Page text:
- Medicare Part B is needed for outpatient coverage, those visits and checkups that don’t require an overnight stay in the hospital. The standard monthly premium is just under $150 for single participants earning $85,000 or less and married couples earning $170,000 or less.
- Medicare Part C, also called Medicare Advantage, is a bundled plan sold by a private insurance company that covers everything you would get in Part A and Part B. These plans are for people that want an all-in-one plan and can offer lower premiums when you use in-network doctors and hospitals.
- Medicare Part D covers prescription drugs and is sometimes covered in a Medicare Advantage plan. You pay a monthly premium and a co-pay each time you need prescriptions filled but only up to a yearly out-of-pocket maximum.
Even if you decide to go with a Medicare Advantage plan with extended coverage beyond basic Medicare, you still need to enroll in Medicare to get access to these private insurer plans. The way it works is you enroll in Medicare within three months of your 65th birthday and then talk to an insurer about additional coverage on their plans.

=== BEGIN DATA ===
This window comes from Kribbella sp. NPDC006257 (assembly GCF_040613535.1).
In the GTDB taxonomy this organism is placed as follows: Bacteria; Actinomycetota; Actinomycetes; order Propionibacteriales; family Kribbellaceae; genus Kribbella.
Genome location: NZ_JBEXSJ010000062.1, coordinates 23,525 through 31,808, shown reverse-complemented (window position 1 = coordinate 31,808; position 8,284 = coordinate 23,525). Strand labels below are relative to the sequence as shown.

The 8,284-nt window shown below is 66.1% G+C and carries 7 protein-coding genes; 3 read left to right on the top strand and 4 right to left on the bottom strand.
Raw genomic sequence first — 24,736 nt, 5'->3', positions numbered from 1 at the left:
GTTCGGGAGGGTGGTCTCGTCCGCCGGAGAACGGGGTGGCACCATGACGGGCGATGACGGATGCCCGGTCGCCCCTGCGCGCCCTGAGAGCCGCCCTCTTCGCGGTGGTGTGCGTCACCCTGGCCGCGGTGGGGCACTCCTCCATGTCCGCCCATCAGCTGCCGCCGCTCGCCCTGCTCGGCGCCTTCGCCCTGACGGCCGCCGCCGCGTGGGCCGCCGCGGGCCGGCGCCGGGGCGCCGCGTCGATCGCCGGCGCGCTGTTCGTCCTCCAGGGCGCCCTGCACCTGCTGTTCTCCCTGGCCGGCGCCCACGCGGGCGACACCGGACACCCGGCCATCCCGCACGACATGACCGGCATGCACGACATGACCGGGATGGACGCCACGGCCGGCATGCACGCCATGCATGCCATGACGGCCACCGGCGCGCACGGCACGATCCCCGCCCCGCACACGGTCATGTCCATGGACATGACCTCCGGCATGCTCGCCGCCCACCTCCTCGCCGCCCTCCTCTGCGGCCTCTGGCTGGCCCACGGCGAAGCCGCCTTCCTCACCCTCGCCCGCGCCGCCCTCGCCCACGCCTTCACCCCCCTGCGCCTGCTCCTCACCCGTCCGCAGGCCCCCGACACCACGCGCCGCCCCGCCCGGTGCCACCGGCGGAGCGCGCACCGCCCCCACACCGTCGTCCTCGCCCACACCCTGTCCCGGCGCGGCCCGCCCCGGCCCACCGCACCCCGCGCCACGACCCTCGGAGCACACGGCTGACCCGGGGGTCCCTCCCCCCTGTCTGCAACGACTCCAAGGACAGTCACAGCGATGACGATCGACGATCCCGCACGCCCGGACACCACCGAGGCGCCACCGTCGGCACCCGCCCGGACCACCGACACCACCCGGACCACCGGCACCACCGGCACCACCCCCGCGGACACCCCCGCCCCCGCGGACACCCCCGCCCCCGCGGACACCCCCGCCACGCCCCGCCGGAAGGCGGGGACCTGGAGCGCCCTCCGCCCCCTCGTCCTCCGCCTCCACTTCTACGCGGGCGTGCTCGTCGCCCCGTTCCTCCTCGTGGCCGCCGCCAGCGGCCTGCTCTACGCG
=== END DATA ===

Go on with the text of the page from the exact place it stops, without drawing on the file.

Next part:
You generally pay the Part B premium to Medicare and then an additional monthly premium to the insurance company. Total out-of-pocket premiums vary but range from $150 to $200 per month and can cap your total out-of-pocket expenses at a few thousand a year.
What is Long-Term Care Insurance?
Long-term care (LTC) insurance is a growing necessity as people live longer but still fall risk to debilitating illness and need more intensive healthcare. Long-term care covers a range of services from assistance at home with daily activities to care in a nursing home.